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Why Should I Strength Train? I'm a Distance Runner!
By Rick Morris
Purpose of Strength Training
Strength training isn’t just for body builders and football players anymore. Runners can benefit greatly from a properly designed strength-training program. In fact, most runners will never reach their peak level of performance without strength training. Training methods in the past and still today have ignored the benefits of strength training. Many coaches and athletes have even avoided strength training because of the mistaken belief that the increase in muscle mass will slow down or decrease the endurance of the runner. Current research has proven that this is not true. Strength training is a vital component of any runners training regime.
There are many benefits of strength training. As a runner, the primary benefits are: injury prevention; increased power; increase speed, increased stride length and running economy.
The repetitive stresses of running places great demands on the muscles, ligaments, tendons and joints. Nothing will totally prevent the occurrence of injuries. However, strength training will provide a defense against these overuse injures. When injuries do occur, an improved level of strength will decrease the severity of injuries and decrease the recovery time.
Strength training protects your body from injuries in several ways. The muscles fibers themselves are strengthened which will help prevent muscle pulls and tears. Muscle mass is increased which will help provide support to the joints, which are absorbing much of the impact of running. All of the connective tissues, which include ligaments and tendons, are made stronger. This will help avoid strains, sprains and tendonitis.
In physics, power is defined as “the time rate of doing work”. In terms of running, power is a function of speed and strength. More simply put, power is the result of the combination of the force or strength of your stride and the velocity or speed of your stride.
During a typical running stride, you have a very small amount of time in which to generate the force necessary to propel you forward. The push off phase of the running stride is the point at which this forward motion is generated. For a sprinter, this happens in about 0.1 seconds. For a marathon runner it is between 0.3 and 0.5 seconds. To increase running speed and economy, it is necessary to maximize the force produced without increasing the time required to produce the force. This is what improving your power will do for you.
In order to increase the power of your stride, you must increase both general strength and explosive strength. General strength will increase the size of your muscle fibers, providing a base for the explosive strength training and helping prevent injuries. The explosive strength training will improve the ability of your muscles to generate its higher level of strength, in a short period of time, which will give you an increase in power.
In order to maximize your running speed, you must maximize both stride length and stride rate. If either of these is less than optimal, you will not be running at your best possible pace.
Stride length is a subject that generates a lot of controversy. You will read and hear conflicting advice on stride length. Some coaches will tell you to maximize your stride length while others tell you a short stride length is more efficient. I have spent many hours videotaping and analyzing the strides of various runners, from beginners to elite class runners. From this analysis, I have found that, without a doubt, you must maximize stride length, while maintaining stride rate, in order to run at your best possible pace. The trick is to maximize stride rate naturally. If you try to unnaturally force a long stride, you will overstride, which will cause a braking action that will slow you down and possibly cause injuries.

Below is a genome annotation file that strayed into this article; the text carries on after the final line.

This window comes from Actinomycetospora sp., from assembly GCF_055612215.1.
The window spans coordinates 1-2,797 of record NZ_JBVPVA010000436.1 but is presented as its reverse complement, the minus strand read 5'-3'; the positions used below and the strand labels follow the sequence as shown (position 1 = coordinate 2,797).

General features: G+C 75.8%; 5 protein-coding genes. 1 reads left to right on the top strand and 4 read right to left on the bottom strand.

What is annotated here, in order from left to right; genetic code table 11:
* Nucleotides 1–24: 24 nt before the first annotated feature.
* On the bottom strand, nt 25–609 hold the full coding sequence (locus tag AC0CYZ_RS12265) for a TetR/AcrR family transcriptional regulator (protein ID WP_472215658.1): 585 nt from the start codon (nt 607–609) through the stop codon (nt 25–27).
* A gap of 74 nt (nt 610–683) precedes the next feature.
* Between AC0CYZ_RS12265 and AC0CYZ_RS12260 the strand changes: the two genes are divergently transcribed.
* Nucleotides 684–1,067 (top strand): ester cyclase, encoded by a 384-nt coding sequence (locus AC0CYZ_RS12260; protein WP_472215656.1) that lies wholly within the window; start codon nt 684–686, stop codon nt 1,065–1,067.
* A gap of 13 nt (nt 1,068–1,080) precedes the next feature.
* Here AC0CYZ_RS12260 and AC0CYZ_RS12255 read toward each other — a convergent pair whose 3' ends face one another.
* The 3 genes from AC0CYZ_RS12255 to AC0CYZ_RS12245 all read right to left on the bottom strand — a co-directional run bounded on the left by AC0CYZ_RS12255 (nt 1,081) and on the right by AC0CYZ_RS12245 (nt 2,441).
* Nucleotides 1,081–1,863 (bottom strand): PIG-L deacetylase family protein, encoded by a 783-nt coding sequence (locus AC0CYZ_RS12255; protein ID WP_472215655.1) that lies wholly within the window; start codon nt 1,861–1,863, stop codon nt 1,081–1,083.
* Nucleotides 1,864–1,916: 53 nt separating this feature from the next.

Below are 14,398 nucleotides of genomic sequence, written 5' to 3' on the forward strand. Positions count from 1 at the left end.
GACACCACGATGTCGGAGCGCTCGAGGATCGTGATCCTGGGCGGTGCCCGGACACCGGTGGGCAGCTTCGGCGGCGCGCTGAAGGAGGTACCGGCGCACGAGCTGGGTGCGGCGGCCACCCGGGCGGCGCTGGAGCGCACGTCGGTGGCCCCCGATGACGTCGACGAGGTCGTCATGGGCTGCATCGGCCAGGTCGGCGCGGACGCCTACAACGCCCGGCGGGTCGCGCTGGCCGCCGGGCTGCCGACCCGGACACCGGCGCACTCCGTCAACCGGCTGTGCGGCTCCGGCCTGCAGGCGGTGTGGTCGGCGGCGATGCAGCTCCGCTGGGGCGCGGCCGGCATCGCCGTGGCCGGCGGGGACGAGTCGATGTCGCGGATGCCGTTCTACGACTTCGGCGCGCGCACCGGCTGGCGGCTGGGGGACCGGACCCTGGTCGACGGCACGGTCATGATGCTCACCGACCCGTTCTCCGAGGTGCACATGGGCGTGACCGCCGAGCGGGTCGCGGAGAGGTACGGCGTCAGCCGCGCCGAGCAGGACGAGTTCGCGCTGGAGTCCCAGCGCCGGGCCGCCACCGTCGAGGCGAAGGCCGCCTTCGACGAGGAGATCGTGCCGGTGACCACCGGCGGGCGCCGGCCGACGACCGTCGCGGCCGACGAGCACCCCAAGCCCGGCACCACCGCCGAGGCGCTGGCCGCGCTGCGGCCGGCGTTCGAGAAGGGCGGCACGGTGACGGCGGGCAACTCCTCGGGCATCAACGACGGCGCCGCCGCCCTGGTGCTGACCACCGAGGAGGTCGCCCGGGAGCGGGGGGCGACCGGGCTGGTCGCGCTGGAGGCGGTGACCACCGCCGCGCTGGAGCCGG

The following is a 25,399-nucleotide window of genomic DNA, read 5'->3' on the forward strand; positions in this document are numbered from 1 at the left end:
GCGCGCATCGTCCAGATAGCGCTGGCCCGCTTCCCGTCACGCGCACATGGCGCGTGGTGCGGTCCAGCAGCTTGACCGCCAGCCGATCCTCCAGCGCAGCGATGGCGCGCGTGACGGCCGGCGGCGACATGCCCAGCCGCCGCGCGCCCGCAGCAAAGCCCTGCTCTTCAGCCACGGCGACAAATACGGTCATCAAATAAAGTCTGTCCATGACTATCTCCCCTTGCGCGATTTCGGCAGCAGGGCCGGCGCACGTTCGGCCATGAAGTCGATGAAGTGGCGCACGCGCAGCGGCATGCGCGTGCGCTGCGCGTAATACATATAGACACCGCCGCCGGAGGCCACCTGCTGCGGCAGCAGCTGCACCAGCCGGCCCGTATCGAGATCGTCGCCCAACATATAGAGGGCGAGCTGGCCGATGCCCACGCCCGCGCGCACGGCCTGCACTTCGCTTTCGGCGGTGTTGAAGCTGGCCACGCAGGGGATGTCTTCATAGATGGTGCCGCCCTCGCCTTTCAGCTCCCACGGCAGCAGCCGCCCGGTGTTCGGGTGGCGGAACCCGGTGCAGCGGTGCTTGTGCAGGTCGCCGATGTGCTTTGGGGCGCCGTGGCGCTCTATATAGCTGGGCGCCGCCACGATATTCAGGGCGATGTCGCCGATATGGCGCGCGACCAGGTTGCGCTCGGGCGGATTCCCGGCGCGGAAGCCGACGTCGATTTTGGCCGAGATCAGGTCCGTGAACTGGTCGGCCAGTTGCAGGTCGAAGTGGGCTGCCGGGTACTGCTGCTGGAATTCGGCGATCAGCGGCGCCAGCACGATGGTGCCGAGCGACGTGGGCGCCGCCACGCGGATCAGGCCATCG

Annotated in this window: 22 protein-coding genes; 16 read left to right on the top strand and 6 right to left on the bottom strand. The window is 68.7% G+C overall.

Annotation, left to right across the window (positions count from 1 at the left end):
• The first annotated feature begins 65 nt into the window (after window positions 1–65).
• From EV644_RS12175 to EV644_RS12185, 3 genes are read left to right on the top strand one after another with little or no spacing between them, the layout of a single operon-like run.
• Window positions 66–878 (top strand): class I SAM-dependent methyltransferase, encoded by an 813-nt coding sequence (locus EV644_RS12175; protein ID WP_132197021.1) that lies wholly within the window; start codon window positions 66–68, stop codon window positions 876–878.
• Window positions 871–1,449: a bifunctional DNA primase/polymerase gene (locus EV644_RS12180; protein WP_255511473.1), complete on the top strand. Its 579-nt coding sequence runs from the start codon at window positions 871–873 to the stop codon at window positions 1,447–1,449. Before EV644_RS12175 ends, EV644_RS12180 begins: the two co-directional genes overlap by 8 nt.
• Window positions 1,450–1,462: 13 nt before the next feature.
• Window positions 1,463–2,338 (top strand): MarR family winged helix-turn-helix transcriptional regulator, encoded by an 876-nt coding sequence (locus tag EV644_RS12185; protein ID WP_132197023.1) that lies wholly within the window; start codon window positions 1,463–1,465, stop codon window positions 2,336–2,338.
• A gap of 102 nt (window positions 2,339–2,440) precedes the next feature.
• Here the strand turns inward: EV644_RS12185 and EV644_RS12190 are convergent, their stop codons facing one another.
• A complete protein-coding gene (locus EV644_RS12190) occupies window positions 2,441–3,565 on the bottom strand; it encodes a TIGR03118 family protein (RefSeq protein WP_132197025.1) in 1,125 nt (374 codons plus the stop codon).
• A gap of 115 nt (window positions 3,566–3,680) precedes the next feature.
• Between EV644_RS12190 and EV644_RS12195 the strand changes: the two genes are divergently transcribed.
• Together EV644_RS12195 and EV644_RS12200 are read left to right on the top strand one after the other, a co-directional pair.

A naturally long stride rate comes from a smooth, low to the ground stride with very little up and down motion, strong forward knee drive and a powerful push off, in addition to several other stride elements. General and explosive strength training is the key to developing these form elements.
One of the most reliable predictors of running performance is the velocity at which you can run at your VO2 max level. VO2 max is simply the maximum amount of oxygen that your body can process. In the past, VO2 max was the standard measure of potential running performance. Runners with the highest lab measured VO2 max, were expected to have the best performances. We now know that the velocity or speed at which an athlete can sustain while running at their VO2 max levels is a more reliable predictor of performance. The reason for this is that velocity of VO2 max takes running economy into consideration. If two runners with identical VO2 max levels are running together, the one with the most efficient running stride or running economy, will be running faster. That is because the runner with the highest level of running economy will be able to general more speed with the same VO2 max level.
Running economy is improved by maximizing stride length, maintaining stride rate, improving running form and running smoothly and effortlessly. Strength training provides the base for all of these improvements. Nearly all of the runner that I coach tell me that their running feels smoother and they feel that they are running with less effort after a period of general and explosive strength training.
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